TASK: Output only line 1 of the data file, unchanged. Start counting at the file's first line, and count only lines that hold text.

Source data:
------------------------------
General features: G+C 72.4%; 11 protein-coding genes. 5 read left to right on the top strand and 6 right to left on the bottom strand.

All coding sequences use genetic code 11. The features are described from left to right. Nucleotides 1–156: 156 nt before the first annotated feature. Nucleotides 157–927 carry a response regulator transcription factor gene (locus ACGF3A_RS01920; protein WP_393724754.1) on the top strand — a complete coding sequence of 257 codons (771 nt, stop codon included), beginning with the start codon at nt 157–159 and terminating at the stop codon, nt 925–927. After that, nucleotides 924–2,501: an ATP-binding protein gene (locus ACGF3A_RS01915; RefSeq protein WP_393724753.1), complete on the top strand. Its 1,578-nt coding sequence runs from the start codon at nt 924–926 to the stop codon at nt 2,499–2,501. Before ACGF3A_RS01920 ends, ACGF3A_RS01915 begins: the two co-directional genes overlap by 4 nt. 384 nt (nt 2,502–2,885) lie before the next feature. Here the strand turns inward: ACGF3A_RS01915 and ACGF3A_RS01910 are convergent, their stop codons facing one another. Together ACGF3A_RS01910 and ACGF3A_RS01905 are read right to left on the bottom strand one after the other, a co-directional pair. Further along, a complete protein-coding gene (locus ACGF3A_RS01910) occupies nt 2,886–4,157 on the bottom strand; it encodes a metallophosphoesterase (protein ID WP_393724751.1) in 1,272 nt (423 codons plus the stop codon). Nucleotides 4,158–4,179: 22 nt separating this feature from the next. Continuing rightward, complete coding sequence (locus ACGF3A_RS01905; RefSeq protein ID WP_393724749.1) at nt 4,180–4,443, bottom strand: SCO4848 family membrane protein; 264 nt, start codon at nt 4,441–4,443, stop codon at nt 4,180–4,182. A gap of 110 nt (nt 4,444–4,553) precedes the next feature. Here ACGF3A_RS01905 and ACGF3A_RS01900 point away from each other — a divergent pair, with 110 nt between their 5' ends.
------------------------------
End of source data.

General features: G+C 72.4%; 11 protein-coding genes. 5 read left to right on the top strand and 6 right to left on the bottom strand.